(BEGIN VIDEO CLIP)

OBAMA: I don't have a bad personal relationship with Putin. When we have conversations, they're candid. They're blunt. Oftentimes they're constructive. I know the press likes to focus on body language and he's got that kind of slouch looking like the bored kid in the back of the classroom, but the truth is that when we're in conversations together oftentimes it's very productive.

So, the issue here really has to do with where did they want to take Russia?

(END VIDEO CLIP)

SWEENEY: Well, hardly a description that's going to appeal to Vladimir Putin and improve relations.

But let me ask you on a positive note where is the common ground, or is there common ground at all, between Russia and the United States at the moment?

WOLLANDER: Well, the clear evidence that there's common ground between the United States and Russia is the fact that despite the cancellation of the presidential summit in September, Foreign Minister Lavrov and Russian Defense Minister Shoigu were in Washington today meeting with their counterparts with Secretary of State Kerry and with Secretary of Defense Hagel. And they had extensive conversations on all the key issues that we would want them to be having conversations about -- strategic stability and nuclear weapons, Syria, Iran, the whole range of security issues that the United States and Russia need to work together on to contribute to global security, to contribute to European security and that our European allies and partners expect the United States to be talking to Russia about.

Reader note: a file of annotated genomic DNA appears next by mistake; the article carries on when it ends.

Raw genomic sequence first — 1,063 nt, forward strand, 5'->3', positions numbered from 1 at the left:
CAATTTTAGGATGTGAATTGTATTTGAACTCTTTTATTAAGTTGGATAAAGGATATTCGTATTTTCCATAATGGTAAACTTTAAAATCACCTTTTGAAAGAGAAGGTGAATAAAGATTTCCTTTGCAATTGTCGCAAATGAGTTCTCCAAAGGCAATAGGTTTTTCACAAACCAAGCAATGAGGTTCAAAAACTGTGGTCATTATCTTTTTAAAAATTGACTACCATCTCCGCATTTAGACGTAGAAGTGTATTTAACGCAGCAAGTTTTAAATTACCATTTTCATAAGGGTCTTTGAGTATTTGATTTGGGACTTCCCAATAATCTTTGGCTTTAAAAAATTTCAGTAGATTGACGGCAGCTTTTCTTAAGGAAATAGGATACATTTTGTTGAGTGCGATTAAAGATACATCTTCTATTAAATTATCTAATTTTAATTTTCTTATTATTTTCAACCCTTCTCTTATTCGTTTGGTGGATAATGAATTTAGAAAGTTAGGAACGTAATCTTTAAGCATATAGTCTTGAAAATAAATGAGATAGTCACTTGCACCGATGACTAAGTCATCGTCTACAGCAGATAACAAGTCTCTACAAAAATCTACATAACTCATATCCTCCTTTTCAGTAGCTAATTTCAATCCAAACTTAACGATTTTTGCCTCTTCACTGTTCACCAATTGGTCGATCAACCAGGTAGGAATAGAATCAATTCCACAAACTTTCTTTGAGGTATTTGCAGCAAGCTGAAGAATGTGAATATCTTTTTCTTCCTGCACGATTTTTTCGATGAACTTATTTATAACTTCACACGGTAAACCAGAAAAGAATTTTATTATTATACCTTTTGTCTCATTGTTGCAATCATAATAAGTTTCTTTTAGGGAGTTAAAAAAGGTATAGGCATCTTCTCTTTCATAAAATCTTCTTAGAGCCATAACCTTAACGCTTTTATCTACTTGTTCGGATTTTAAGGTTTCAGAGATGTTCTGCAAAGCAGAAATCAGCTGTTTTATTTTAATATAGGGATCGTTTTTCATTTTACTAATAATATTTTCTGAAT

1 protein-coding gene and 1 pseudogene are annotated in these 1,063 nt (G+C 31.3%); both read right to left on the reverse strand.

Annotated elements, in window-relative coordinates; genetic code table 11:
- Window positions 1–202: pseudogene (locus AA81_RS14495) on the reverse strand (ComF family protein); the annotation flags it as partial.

So the cancellation of the summit was, you know, by general agreement entirely appropriate, because the kinds of agreements that the Obama administration is hoping to achieve with the Russian government aren't ready yet. We're not to the point where the presidents -- where it merits a presidential meeting. But the work is going to continue between the United States and Russia on these key issues. And we saw that today.